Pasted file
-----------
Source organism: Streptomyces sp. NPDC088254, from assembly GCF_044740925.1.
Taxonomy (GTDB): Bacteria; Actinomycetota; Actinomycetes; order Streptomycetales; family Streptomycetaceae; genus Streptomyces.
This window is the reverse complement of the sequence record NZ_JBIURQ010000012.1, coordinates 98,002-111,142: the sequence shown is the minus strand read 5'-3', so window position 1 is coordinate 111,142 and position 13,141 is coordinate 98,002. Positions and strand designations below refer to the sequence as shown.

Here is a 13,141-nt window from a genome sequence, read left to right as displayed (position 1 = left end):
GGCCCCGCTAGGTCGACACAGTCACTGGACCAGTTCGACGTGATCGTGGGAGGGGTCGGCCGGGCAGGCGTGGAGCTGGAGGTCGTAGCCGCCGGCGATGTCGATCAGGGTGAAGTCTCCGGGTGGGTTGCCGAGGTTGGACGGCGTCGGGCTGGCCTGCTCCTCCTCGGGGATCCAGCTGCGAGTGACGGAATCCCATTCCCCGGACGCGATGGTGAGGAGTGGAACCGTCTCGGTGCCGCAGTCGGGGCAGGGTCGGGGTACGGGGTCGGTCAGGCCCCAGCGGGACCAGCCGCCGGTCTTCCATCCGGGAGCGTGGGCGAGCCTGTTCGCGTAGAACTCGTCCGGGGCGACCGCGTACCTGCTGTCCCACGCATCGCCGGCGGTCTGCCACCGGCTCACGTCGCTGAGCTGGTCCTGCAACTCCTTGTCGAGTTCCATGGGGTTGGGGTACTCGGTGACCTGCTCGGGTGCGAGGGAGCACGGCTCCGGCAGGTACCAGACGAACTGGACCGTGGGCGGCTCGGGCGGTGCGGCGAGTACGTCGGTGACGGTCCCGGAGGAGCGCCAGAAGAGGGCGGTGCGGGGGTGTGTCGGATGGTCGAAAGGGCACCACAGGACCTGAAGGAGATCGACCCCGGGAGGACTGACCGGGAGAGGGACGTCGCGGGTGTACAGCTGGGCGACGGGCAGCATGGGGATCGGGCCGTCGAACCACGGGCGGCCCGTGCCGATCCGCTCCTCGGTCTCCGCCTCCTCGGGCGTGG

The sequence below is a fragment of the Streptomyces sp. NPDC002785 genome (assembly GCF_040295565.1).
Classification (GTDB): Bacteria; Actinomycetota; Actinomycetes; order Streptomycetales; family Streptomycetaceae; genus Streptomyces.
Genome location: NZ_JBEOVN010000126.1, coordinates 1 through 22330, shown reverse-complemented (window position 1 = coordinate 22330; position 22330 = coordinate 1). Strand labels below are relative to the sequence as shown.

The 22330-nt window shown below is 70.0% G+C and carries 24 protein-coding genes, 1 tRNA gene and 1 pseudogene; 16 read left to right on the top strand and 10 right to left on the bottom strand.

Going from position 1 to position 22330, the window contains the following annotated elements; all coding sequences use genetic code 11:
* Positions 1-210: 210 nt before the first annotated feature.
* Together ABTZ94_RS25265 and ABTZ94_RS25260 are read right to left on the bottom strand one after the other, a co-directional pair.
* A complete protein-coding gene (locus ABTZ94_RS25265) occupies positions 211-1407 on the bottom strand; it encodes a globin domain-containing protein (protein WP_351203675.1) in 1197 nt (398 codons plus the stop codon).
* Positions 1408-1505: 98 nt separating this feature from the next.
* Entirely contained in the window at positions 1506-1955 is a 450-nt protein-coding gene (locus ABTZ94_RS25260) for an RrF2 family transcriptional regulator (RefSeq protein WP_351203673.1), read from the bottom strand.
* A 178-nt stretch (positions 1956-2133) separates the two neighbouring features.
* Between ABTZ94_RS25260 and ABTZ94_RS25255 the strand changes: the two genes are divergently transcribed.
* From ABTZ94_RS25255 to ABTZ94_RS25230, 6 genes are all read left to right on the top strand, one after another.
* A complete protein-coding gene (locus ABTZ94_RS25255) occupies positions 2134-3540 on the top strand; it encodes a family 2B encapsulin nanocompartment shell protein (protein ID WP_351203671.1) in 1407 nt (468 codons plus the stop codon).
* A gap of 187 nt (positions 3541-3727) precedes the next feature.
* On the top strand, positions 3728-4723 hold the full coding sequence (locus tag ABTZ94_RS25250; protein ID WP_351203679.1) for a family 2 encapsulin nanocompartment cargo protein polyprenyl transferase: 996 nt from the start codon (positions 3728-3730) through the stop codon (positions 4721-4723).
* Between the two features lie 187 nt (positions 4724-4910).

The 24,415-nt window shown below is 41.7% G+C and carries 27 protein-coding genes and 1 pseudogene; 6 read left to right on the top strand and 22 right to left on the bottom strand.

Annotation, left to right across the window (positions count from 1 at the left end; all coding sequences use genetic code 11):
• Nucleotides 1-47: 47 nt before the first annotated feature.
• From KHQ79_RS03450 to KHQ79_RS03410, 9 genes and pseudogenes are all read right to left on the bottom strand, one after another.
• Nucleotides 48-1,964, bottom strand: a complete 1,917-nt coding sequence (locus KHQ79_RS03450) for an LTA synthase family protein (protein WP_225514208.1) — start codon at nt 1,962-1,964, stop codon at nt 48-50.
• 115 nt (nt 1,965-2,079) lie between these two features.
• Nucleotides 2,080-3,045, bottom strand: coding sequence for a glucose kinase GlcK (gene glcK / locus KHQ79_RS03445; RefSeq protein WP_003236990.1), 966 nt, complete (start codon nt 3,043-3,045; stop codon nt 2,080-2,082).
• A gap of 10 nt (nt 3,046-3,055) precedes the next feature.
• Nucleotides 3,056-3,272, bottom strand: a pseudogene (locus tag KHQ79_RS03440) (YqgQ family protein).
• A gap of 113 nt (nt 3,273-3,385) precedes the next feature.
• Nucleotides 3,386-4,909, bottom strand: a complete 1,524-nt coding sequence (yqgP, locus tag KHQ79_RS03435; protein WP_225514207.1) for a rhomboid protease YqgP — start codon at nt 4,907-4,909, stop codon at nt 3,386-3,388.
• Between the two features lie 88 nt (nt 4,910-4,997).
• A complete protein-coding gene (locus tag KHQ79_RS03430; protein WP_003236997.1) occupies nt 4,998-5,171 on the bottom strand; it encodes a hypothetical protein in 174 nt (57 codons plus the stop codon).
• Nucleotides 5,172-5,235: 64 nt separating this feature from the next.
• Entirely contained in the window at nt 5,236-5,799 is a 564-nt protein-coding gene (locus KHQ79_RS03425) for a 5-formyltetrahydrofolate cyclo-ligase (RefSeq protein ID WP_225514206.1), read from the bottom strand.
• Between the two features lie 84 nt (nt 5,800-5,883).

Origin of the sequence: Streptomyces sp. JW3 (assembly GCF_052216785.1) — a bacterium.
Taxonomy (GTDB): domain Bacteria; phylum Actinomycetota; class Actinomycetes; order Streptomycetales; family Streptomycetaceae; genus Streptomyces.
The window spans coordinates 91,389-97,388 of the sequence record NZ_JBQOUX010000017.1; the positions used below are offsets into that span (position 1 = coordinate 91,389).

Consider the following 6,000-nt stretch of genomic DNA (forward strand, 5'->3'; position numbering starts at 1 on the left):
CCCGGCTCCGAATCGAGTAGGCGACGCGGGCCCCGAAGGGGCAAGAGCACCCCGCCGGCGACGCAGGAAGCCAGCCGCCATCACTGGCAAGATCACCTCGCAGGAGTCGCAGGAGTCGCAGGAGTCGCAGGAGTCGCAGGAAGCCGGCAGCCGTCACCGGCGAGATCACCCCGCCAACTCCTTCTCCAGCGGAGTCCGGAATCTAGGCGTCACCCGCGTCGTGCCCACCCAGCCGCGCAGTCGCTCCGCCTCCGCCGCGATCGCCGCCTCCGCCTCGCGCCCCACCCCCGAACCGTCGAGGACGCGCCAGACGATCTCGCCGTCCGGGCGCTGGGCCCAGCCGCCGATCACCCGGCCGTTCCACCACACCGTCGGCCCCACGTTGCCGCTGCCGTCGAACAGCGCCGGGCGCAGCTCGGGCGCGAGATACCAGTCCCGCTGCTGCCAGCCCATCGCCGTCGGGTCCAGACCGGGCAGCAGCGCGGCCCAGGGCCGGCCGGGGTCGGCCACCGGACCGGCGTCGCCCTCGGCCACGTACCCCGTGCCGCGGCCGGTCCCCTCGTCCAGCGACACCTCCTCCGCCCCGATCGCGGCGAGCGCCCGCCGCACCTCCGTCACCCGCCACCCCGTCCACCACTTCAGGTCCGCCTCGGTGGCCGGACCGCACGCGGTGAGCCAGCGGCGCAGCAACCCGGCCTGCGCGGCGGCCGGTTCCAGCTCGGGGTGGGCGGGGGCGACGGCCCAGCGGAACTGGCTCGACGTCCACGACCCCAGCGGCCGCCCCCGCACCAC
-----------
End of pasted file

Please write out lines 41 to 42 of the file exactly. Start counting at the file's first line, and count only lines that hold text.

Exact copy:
The window spans coordinates 91,389-97,388 of the sequence record NZ_JBQOUX010000017.1; the positions used below are offsets into that span (position 1 = coordinate 91,389).

Consider the following 6,000-nt stretch of genomic DNA (forward strand, 5'->3'; position numbering starts at 1 on the left):